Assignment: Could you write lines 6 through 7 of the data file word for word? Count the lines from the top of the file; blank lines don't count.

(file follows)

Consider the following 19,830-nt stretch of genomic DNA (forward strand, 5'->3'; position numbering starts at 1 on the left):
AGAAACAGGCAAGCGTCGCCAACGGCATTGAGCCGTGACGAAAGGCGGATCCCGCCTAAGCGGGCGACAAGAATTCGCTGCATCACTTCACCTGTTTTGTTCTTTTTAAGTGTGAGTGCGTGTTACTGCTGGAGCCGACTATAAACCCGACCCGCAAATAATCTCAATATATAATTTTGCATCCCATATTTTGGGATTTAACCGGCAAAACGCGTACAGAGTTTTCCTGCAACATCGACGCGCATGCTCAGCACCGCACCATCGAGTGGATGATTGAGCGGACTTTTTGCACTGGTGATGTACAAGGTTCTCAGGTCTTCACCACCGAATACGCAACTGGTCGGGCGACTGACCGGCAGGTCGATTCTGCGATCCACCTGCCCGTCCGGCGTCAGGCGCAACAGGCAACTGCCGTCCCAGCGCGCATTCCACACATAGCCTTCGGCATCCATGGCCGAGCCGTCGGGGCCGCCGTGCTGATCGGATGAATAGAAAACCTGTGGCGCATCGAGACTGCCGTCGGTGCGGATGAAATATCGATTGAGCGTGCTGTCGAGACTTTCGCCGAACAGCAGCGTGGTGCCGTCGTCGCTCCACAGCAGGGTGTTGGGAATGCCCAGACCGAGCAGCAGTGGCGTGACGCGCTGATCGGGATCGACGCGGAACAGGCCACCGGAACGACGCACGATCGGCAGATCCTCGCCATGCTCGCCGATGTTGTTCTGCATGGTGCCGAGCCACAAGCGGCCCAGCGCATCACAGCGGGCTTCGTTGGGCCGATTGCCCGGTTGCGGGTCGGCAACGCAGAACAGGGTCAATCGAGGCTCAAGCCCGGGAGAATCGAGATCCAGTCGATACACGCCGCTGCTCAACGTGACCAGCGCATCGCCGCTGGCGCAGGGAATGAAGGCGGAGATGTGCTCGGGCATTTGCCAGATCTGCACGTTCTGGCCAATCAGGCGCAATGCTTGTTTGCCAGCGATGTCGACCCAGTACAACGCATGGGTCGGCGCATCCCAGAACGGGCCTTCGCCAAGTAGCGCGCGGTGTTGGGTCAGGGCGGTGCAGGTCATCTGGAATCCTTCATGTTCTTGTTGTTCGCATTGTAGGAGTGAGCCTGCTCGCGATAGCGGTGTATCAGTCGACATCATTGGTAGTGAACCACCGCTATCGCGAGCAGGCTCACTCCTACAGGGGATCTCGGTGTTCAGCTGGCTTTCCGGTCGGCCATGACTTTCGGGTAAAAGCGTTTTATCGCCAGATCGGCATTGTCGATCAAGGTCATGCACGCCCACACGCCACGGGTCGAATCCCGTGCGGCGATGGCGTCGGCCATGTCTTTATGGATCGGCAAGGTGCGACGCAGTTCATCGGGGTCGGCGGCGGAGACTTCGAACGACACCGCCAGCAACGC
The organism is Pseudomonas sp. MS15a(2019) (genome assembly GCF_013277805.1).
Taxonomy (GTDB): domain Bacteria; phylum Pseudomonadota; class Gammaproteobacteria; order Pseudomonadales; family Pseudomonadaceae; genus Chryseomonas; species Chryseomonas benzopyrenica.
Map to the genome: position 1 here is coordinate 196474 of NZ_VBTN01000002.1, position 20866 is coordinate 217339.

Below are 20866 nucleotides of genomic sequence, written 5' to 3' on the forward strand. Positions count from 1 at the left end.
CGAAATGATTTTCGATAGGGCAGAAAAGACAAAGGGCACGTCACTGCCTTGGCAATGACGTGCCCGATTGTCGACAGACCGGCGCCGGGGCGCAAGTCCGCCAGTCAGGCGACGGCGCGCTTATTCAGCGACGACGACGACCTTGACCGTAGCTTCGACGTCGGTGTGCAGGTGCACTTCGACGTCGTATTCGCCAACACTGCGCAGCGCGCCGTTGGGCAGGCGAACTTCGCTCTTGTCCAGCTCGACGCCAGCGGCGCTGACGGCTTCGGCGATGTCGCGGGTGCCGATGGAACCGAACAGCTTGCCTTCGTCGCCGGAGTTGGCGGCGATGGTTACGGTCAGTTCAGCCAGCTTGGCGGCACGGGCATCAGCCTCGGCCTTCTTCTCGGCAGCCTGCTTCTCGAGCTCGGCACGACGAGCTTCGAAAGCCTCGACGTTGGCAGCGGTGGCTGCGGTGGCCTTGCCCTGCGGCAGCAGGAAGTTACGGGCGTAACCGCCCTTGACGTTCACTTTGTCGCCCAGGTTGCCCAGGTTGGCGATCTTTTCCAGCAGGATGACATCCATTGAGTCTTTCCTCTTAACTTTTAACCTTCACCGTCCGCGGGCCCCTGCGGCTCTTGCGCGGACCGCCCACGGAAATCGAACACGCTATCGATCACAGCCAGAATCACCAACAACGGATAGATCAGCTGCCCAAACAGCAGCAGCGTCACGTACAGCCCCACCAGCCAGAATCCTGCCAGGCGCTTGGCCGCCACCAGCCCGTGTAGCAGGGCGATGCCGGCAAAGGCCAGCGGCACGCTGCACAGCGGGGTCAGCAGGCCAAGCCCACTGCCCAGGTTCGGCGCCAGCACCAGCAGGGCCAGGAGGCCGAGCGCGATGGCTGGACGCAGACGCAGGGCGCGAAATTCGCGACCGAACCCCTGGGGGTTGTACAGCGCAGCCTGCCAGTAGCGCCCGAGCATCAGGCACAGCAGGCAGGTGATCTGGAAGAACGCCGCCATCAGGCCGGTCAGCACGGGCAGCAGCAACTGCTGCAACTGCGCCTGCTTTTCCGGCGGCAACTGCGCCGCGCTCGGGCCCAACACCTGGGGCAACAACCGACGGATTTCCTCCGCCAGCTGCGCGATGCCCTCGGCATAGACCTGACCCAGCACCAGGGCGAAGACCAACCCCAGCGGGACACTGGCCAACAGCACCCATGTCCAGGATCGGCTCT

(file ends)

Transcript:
Below are 20866 nucleotides of genomic sequence, written 5' to 3' on the forward strand. Positions count from 1 at the left end.
CGAAATGATTTTCGATAGGGCAGAAAAGACAAAGGGCACGTCACTGCCTTGGCAATGACGTGCCCGATTGTCGACAGACCGGCGCCGGGGCGCAAGTCCGCCAGTCAGGCGACGGCGCGCTTATTCAGCGACGACGACGACCTTGACCGTAGCTTCGACGTCGGTGTGCAGGTGCACTTCGACGTCGTATTCGCCAACACTGCGCAGCGCGCCGTTGGGCAGGCGAACTTCGCTCTTGTCCAGCTCGACGCCAGCGGCGCTGACGGCTTCGGCGATGTCGCGGGTGCCGATGGAACCGAACAGCTTGCCTTCGTCGCCGGAGTTGGCGGCGATGGTTACGGTCAGTTCAGCCAGCTTGGCGGCACGGGCATCAGCCTCGGCCTTCTTCTCGGCAGCCTGCTTCTCGAGCTCGGCACGACGAGCTTCGAAAGCCTCGACGTTGGCAGCGGTGGCTGCGGTGGCCTTGCCCTGCGGCAGCAGGAAGTTACGGGCGTAACCGCCCTTGACGTTCACTTTGTCGCCCAGGTTGCCCAGGTTGGCGATCTTTTCCAGCAGGATGACATCCATTGAGTCTTTCCTCTTAACTTTTAACCTTCACCGTCCGCGGGCCCCTGCGGCTCTTGCGCGGACCGCCCACGGAAATCGAACACGCTATCGATCACAGCCAGAATCACCAACAACGGATAGATCAGCTGCCCAAACAGCAGCAGCGTCACGTACAGCCCCACCAGCCAGAATCCTGCCAGGCGCTTGGCCGCCACCAGCCCGTGTAGCAGGGCGATGCCGGCAAAGGCCAGCGGCACGCTGCACAGCGGGGTCAGCAGGCCAAGCCCACTGCCCAGGTTCGGCGCCAGCACCAGCAGGGCCAGGAGGCCGAGCGCGATGGCTGGACGCAGACGCAGGGCGCGAAATTCGCGACCGAACCCCTGGGGGTTGTACAGCGCAGCCTGCCAGTAGCGCCCGAGCATCAGGCACAGCAGGCAGGTGATCTGGAAGAACGCCGCCATCAGGCCGGTCAGCACGGGCAGCAGCAACTGCTGCAACTGCGCCTGCTTTTCCGGCGGCAACTGCGCCGCGCTCGGGCCCAACACCTGGGGCAACAACCGACGGATTTCCTCCGCCAGCTGCGCGATGCCCTCGGCATAGACCTGACCCAGCACCAGGGCGAAGACCAACCCCAGCGGGACACTGGCCAACAGCACCCATGTCCAGGATCGGCTCT